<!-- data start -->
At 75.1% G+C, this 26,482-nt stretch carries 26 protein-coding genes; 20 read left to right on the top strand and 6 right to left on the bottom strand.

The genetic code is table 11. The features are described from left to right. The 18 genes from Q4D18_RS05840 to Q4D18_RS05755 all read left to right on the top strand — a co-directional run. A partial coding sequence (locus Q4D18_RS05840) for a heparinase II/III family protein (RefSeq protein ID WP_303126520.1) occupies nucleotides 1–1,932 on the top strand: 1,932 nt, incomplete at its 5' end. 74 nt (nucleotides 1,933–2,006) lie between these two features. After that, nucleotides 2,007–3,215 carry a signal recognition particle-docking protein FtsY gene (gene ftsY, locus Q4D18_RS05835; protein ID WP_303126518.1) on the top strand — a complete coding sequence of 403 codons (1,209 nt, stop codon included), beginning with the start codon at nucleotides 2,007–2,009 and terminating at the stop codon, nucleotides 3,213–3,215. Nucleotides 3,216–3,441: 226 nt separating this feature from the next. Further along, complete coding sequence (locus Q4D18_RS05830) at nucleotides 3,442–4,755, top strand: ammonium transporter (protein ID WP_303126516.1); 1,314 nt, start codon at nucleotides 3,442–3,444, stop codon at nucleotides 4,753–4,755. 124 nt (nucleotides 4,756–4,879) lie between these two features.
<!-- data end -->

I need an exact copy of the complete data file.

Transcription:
At 75.1% G+C, this 26,482-nt stretch carries 26 protein-coding genes; 20 read left to right on the top strand and 6 right to left on the bottom strand.

The genetic code is table 11. The features are described from left to right. The 18 genes from Q4D18_RS05840 to Q4D18_RS05755 all read left to right on the top strand — a co-directional run. A partial coding sequence (locus Q4D18_RS05840) for a heparinase II/III family protein (RefSeq protein ID WP_303126520.1) occupies nucleotides 1–1,932 on the top strand: 1,932 nt, incomplete at its 5' end. 74 nt (nucleotides 1,933–2,006) lie between these two features. After that, nucleotides 2,007–3,215 carry a signal recognition particle-docking protein FtsY gene (gene ftsY, locus Q4D18_RS05835; protein ID WP_303126518.1) on the top strand — a complete coding sequence of 403 codons (1,209 nt, stop codon included), beginning with the start codon at nucleotides 2,007–2,009 and terminating at the stop codon, nucleotides 3,213–3,215. Nucleotides 3,216–3,441: 226 nt separating this feature from the next. Further along, complete coding sequence (locus Q4D18_RS05830) at nucleotides 3,442–4,755, top strand: ammonium transporter (protein ID WP_303126516.1); 1,314 nt, start codon at nucleotides 3,442–3,444, stop codon at nucleotides 4,753–4,755. 124 nt (nucleotides 4,756–4,879) lie between these two features.